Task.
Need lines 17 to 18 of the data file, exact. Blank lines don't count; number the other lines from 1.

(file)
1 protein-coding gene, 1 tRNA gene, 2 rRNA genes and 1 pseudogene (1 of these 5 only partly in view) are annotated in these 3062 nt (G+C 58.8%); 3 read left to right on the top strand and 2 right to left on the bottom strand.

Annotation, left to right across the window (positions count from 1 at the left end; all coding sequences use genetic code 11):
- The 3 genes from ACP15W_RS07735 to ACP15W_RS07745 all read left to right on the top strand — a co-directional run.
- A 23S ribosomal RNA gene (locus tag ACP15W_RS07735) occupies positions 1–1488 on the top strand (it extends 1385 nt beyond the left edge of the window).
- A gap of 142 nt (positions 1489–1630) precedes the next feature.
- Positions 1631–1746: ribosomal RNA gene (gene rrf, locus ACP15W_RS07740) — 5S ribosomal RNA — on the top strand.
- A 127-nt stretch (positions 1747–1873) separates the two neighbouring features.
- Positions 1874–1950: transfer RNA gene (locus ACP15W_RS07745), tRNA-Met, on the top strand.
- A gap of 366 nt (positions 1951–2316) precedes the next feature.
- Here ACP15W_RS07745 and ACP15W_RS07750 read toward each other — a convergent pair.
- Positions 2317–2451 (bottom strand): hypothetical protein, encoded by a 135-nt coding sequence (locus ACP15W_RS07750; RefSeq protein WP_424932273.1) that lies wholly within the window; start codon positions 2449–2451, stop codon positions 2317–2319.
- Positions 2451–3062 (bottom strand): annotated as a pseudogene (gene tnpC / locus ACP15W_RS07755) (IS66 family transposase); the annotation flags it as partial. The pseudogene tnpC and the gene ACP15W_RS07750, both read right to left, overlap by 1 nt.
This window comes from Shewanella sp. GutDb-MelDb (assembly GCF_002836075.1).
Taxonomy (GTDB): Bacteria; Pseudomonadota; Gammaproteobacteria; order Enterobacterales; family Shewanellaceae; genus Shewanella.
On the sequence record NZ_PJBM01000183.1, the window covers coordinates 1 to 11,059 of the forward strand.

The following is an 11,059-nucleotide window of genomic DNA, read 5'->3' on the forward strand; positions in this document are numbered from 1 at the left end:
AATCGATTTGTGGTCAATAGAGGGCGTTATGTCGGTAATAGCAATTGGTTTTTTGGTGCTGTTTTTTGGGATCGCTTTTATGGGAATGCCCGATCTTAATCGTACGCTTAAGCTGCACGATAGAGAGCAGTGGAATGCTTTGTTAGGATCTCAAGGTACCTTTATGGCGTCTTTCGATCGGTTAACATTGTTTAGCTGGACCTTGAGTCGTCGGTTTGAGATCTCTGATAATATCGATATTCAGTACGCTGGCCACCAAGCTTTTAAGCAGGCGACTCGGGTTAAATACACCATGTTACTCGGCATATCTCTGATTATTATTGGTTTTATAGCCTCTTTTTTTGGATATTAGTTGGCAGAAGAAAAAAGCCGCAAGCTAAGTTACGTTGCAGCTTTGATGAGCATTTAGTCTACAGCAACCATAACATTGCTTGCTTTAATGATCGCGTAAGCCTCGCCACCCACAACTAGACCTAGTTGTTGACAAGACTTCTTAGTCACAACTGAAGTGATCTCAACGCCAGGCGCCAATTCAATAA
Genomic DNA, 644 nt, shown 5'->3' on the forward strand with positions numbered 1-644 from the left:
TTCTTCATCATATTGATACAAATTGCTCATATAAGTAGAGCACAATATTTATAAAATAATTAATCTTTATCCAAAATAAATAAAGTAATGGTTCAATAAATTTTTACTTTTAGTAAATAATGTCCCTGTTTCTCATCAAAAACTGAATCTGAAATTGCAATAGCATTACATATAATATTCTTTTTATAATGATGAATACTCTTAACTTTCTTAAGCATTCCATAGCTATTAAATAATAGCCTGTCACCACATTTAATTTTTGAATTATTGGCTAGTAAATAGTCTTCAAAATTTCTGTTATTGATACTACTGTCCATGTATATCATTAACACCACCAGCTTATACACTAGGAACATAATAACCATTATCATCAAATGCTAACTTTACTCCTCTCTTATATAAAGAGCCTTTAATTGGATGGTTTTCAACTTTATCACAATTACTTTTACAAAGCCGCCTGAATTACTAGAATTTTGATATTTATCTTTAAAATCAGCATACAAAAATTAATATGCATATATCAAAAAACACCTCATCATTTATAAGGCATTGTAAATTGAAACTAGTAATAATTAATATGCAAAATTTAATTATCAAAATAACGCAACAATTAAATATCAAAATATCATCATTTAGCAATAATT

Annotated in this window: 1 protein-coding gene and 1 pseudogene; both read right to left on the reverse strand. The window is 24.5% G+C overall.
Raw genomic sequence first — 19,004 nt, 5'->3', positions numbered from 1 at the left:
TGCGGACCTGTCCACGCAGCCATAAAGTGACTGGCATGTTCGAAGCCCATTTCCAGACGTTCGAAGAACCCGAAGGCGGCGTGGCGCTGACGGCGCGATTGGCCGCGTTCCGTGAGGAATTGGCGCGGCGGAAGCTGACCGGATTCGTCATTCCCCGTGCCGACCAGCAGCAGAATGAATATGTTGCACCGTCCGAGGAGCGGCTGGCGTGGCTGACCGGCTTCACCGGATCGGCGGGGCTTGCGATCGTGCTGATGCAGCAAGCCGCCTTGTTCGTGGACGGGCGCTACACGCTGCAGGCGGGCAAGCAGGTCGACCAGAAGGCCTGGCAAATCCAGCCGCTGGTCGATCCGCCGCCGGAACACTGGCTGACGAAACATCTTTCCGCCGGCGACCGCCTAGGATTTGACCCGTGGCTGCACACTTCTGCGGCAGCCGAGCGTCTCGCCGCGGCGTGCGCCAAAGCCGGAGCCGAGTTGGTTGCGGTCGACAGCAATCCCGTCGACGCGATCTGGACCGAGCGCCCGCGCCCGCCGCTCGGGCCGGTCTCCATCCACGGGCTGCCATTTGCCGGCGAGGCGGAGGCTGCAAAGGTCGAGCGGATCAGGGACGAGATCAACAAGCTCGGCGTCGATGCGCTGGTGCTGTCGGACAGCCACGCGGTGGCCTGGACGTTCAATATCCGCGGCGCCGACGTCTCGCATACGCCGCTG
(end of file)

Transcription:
AATCGATTTGTGGTCAATAGAGGGCGTTATGTCGGTAATAGCAATTGGTTTTTTGGTGCTGTTTTTTGGGATCGCTTTTATGGGAATGCCCGATCTTAATCGTACGCTTAAGCTGCACGATAGAGAGCAGTGGAATGCTTTGTTAGGATCTCAAGGTACCTTTATGGCGTCTTTCGATCGGTTAACATTGTTTAGCTGGACCTTGAGTCGTCGGTTTGAGATCTCTGATAATATCGATATTCAGTACGCTGGCCACCAAGCTTTTAAGCAGGCGACTCGGGTTAAATACACCATGTTACTCGGCATATCTCTGATTATTATTGGTTTTATAGCCTCTTTTTTTGGATATTAGTTGGCAGAAGAAAAAAGCCGCAAGCTAAGTTACGTTGCAGCTTTGATGAGCATTTAGTCTACAGCAACCATAACATTGCTTGCTTTAATGATCGCGTAAGCCTCGCCACCCACAACTAGACCTAGTTGTTGACAAGACTTCTTAGTCACAACTGAAGTGATCTCAACGCCAGGCGCCAATTCAATAA
Genomic DNA, 644 nt, shown 5'->3' on the forward strand with positions numbered 1-644 from the left: